Nelson Mandela

Nelson Mandela Excuse me sir, may I see your pass? These words mean very little to most Americans; however these words struck fear in the hearts of black South Africans during the times of apartheid. While apartheid was being practiced, blacks were restricted in the jobs they could hold, facilities they could use, as well as the places they could be, and all blacks had to carry passes for identification purposes. If the passes were not in order, the carrier was subject to arrest. Through these terrifying times, one man rose above all the rest in the effort to combat this terrible practice of apartheid. This man was Nelson Mandela; a man who was so dedicated to the overthrow of apartheid that he was willing to spend twenty-seven years of his live in prison for the cause.

Mandela’s rise to the South African presidency, after his release is well documented, but in order to truly understand Mandela, one must examine his life before his prison term, and rise to the presidency. When analyzing Mandela’s life from this point of view, several questions come to the forefront. First of all, what was the extent of the apartheid laws which Mandela and the people of South Africa were facing? Secondly, what tactics did Mandela use to combat this practice of apartheid? Thirdly, what factors played a motivating force in the life of Mandela? And finally, what impact does the life of Nelson Mandela have on the rest of the world? After carefully answering each of these questions, one can easily see that Nelson Mandela was a man shaped by apartheid into a staunch nationalist that served as an example for his people and the world. In understanding Mandela as a nationalist, one must first have an idea of the brutal laws which he faced and dedicated his life to overthrowing. Apartheid was the policy being used to repress the blacks at the time of Mandela. Encyclopedia of Britannica describes apartheid as, policy that governed relations between South Africa’s white minority and nonwhite majority and sanctioned racial segregation and political and economic discrimination against nonwhites (Britannica web).

It is important to note that racial discrimination existed in South Africa since Europeans first came there, however the policy of apartheid was not instituted until after the victory of the National Party in the election of 1948 (Britannica web). Once the National Party gained power, they began their movement towards apartheid in 1950 with the Population Registration Act (Britannica web). With the passing of the act, all South Africans were forced to classify themselves into one of three racial groups: Bantu (black South Africans), Coloured (of mixed dissent), and white (Britannica web). A fourth group to include Asian inhabitants was a later addition to the act (Britannica web). This demeaning Population Registration Act was the foundation for all of the brutal apartheid laws that were yet to come from the National Party. Once the National Party had all South Africans placed into categories based on their race, they preceded to enact one policy that was particularly devastating to blacks.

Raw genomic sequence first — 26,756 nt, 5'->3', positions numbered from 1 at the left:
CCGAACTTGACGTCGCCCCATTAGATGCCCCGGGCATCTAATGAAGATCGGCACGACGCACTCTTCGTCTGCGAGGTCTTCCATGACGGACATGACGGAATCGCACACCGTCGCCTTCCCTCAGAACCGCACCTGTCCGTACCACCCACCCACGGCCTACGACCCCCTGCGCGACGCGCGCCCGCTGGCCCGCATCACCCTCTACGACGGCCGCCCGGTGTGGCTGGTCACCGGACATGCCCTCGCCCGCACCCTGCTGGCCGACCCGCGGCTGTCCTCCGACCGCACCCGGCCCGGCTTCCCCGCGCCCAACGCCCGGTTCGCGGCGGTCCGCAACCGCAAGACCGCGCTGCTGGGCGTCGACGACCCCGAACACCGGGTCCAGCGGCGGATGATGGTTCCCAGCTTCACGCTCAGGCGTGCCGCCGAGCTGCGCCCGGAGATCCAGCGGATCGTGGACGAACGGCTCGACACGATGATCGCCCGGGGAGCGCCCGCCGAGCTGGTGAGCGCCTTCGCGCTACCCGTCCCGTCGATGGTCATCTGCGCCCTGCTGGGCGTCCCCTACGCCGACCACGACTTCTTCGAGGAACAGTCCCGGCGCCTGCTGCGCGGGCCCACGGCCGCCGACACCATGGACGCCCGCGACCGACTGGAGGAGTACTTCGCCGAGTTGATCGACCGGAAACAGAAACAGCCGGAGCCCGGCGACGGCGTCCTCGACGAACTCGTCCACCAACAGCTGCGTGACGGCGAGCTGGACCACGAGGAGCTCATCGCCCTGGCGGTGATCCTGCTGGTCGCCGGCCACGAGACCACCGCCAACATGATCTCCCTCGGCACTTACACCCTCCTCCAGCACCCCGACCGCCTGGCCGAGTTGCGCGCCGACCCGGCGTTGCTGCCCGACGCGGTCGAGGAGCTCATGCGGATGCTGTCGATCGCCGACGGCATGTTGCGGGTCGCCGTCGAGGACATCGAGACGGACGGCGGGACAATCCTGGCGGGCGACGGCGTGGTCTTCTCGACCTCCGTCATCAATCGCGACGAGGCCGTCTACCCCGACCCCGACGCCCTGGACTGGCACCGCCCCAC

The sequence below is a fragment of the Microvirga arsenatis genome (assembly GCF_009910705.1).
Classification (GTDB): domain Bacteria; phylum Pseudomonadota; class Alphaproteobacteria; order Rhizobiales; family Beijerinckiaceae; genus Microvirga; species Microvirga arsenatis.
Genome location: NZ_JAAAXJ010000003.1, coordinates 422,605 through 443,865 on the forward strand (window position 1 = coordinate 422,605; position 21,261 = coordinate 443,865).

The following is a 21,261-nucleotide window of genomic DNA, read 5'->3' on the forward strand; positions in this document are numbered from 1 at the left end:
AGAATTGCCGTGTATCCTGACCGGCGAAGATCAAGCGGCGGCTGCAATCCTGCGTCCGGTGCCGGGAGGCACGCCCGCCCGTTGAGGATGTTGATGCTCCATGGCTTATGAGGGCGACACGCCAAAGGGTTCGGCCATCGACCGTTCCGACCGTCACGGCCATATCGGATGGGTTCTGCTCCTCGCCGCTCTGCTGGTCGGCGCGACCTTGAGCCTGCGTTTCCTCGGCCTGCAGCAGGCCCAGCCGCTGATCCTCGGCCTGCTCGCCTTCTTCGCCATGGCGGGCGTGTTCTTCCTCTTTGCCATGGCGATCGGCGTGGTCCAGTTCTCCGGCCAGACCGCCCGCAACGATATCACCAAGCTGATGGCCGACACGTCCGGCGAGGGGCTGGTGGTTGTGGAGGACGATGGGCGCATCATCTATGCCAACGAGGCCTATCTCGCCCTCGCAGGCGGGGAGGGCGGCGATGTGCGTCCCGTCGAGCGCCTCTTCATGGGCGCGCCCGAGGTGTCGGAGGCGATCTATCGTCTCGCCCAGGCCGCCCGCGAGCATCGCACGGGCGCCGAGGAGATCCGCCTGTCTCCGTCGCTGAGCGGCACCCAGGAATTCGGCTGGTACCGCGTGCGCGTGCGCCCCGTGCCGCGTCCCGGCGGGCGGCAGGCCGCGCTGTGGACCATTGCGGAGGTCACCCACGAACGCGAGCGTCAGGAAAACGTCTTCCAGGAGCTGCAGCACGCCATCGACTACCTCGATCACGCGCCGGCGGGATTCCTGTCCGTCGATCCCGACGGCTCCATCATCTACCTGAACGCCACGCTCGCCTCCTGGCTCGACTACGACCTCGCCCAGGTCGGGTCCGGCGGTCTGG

The name of this policy was the Group Areas Act of 1950. Before discussing the impact of this act, it is important to understand the extent of the majority the blacks had over the whites. Black residents numbered 31.5 million people, Colorued were 3.3 million, Asian 1.2 million, and the whites had only 5.4 million inhabitants (Geocities web). Now the purpose of the Group Areas Act was to prevent members of certain races from having land, houses, or businesses in particular areas of the country (Britannica web). As a result of this act, the small minority of white citizens was allotted over 80% of South Africa’s land (Britannica web).

By analyzing the numbers presented, it is not difficult to see how this act had a devastating effect on black South Africans. Blacks represent approximately 75% of the population, yet are only able to use less than 20% of the land. As one could imagine, it would be hard for anyone to prosper under those conditions. Besides the Population Registration Act, and the Group Areas Act many other acts were passed to ensure the segregation between blacks and whites. Two acts in particular demonstrate that the ideas of the National Party were already in practice before they took power.

These acts, very similar to the Group Areas Act of 1950, were the Natives Land Acts of 1913 and 1936 (Geocities web). The result of these acts was the large black majority being restricted to only 13% of the land in South Africa (Geocities web). To ensure that blacks would not move into white area, the government instituted pass laws (Britannica web). These laws forced blacks to carry documentation at all times, and these documents would show the authorities in which areas these people could travel (Britannica web). From these laws, one can easily see how the white government of South Africa used any means at their disposal to demean and keep blacks at an economic disadvantage.

With this understanding, one can imagine how these policies could spawn the nationalist ideals of Nelson Mandela. After gaining an understanding of the laws Mandela was in opposition to, one must next look at the tactics he used to combat apartheid in order to truly understand him as a nationalist. The first time Mandela delved into anything that could be considered nationalist was when he joined the ANC (African National Congress web). The ANC was established in 1912 as a non-violent organization to combat the repression of black South Africans (Mandela xi). In 1944 Mandela joined the Youth League of the ANC, and the nationalist implications of the maneuver will be discussed later in the paper (Mandela xi).